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Best jobs to retrain for at 50

Starting a new career when you're nearing 50 can feel a little scary. Mainly because other colleagues start retiring. Here are the exciting opportunities to consider.

Considering a career change at 50? What a great idea, especially if you’re looking for a new challenge!

It’s never too late to upskill, and retraining at 50 can be hugely rewarding.

Whether you’ve got some earlier trade experience, or you’re looking to learn on the way, this guide is for you.

This guide covers the best jobs to retrain for at 50 and more helpful advice.

Making a career change at 50

The best jobs to retrain for at 50 are ones that involve learning a new trade.

And there are countless opportunities for qualified tradespeople in the UK right now.

Retraining courses for the over 50s are widely available. So, don’t worry – there are plenty of opportunities out there to consider.

Building surveying

Starting a surveying business is a great option for those who’ve worked in an engineering field before.

And those with no experience will enjoy building surveying jobs, too.

Tradespeople in this field inspect all visible and accessible parts of a building.

This includes roofs, walls, floors, windows and doors, chimneys, garages, basements and outbuildings.

Building surveyors give clients advice on the structural integrity of a build. Also, they’ll make suggestions for potential improvements.

Retraining at 50: The benefits of a building surveyor

  • The work is not desk-bound, so you’ll be on-site and not tied to your screen
  • This role is very varied and no two days are the same
  • Graduate building surveyors can expect to earn around £22,000-£26,000 per year.
  • With a few years’ experience, you’ll earn in the region of £28,000-£50,000 per year. At a senior level, this can increase to £70,000 or more

Training needed for building surveying for the over 50s

The quickest way to become a building surveyor is to study for a building surveying undergraduate degree.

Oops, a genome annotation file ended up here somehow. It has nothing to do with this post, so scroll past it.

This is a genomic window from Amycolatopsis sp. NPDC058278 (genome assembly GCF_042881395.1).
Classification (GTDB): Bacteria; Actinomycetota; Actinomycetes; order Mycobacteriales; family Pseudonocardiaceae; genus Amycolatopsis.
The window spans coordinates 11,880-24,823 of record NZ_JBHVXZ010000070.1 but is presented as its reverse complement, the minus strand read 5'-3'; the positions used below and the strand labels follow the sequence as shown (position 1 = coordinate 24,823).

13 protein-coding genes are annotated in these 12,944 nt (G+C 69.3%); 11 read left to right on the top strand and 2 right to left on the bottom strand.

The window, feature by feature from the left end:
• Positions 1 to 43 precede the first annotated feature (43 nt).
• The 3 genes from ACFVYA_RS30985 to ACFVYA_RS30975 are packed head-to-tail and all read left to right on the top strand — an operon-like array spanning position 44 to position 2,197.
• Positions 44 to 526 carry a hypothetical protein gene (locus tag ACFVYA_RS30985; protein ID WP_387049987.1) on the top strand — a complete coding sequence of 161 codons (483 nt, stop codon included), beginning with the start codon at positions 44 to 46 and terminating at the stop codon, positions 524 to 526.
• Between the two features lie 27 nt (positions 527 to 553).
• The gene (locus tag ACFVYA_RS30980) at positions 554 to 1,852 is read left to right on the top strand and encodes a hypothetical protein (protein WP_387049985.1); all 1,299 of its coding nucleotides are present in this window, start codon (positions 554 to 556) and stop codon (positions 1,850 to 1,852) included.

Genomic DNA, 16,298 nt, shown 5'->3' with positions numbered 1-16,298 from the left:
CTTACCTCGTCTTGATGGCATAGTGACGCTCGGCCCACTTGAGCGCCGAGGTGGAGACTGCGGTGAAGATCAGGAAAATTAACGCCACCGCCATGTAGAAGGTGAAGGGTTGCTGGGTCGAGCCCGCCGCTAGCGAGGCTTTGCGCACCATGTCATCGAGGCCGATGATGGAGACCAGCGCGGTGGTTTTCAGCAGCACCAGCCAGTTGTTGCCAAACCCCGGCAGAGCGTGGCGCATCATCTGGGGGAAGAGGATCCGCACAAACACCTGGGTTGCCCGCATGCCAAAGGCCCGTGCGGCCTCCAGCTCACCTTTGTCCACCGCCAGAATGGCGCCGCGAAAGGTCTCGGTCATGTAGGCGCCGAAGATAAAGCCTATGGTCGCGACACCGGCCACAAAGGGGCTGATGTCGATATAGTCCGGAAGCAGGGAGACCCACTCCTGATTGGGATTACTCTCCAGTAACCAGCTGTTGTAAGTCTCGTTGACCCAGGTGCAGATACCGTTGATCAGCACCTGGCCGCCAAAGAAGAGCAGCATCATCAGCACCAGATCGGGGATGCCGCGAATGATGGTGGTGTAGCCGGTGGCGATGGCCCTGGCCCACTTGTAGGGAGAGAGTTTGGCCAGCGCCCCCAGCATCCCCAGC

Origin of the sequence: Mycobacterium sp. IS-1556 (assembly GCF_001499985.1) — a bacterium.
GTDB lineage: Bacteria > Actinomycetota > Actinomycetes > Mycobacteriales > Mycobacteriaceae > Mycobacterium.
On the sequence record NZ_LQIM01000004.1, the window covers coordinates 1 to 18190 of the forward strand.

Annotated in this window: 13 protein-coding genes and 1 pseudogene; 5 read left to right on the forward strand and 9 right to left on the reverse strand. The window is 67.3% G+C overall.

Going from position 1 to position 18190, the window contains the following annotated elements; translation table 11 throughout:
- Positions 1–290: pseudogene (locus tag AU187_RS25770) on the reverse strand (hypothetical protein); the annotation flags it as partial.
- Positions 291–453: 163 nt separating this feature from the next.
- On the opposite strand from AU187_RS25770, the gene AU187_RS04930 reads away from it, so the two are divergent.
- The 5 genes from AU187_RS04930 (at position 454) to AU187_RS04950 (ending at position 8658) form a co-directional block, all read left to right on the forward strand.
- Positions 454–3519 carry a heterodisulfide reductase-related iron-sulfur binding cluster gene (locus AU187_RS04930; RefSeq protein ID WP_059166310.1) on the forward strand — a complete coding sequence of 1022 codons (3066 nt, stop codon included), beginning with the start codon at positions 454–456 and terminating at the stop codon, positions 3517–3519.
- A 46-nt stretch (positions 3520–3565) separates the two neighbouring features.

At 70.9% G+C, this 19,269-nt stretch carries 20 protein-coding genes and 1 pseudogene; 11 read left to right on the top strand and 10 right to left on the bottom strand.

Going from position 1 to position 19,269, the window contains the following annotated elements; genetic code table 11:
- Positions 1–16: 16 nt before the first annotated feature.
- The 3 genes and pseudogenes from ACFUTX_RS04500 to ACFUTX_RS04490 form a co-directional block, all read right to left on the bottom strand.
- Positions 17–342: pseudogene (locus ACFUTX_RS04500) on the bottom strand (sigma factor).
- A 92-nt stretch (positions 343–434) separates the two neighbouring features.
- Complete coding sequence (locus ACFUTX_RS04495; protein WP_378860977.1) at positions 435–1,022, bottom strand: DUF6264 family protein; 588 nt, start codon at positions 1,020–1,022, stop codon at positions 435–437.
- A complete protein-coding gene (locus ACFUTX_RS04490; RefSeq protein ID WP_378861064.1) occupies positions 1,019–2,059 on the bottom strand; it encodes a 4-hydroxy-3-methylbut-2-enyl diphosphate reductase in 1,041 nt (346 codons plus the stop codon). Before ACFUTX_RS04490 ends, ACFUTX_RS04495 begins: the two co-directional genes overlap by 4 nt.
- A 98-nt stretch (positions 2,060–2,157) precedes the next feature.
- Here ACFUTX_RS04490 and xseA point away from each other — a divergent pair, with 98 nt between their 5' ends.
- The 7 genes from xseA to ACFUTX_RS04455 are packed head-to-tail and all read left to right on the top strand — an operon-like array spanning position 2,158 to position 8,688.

And one that’s been approved by the Royal Institution of Chartered Surveyors (RICS). Or the Chartered Institute of Building (CIOB).

In total, this would take just three years to study (full-time).

You can also move into this field by studying for a building surveying postgraduate ‘conversion course’.

This also needs to be approved by RICS and/or the CIOB and can last either nine months or a year full-time.

This will just depend on the type of qualification.

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Building apprenticeships

There are building surveying apprenticeships available, too.

Many of these apprenticeships are organised through the Chartered Surveyors Training Trust:

You’ll typically work towards a professional qualification known as a chartership, awarded by RICS.

Looking for an entry-level job instead? Just apply for a building surveying technician job, with a higher national diploma (HND).

Retraining as a carpenter

Carpenters are always in demand. So, you’ll have no problem finding paid work in this field once you’re qualified.

The benefits

  • You can start your own carpentry business and become your own boss
  • More flexible working hours
  • A satisfying career where you’ll see your designs come to life
  • Great personal and professional development opportunities

Carpenter uk made furniture

What’s needed to retrain at 50 for a carpentry job?

Fast-track training courses help you learn the skills and gain the essential qualifications required to become a carpenter.

And all of this in just a few weeks. So, you can bypass the traditional college course route!

You’ll just need to:

  • Be good with your hands and comfortable using different tools
  • Pay up-front costs needed for machinery, tools, and workshop space

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Retraining as an electrician

Retraining at 50 to become an electrician is a worthwhile move. There’s lots of earning potential. Plus, it’s usually not as physical as other trades.


  • Flexibility – with the current skills shortage, it’s possible to find work as an electrician virtually anywhere in the UK
  • Be your own boss – qualified electricians can pick up jobs suited to them
  • Great trade for starting up your own electrician business

Qualifications needed to become an electrician

Training as an electrician can take up to three years. This is because it requires studying in college and undertaking an apprenticeship to qualify.

But now there are courses available that are designed to get you qualified in as little as six months.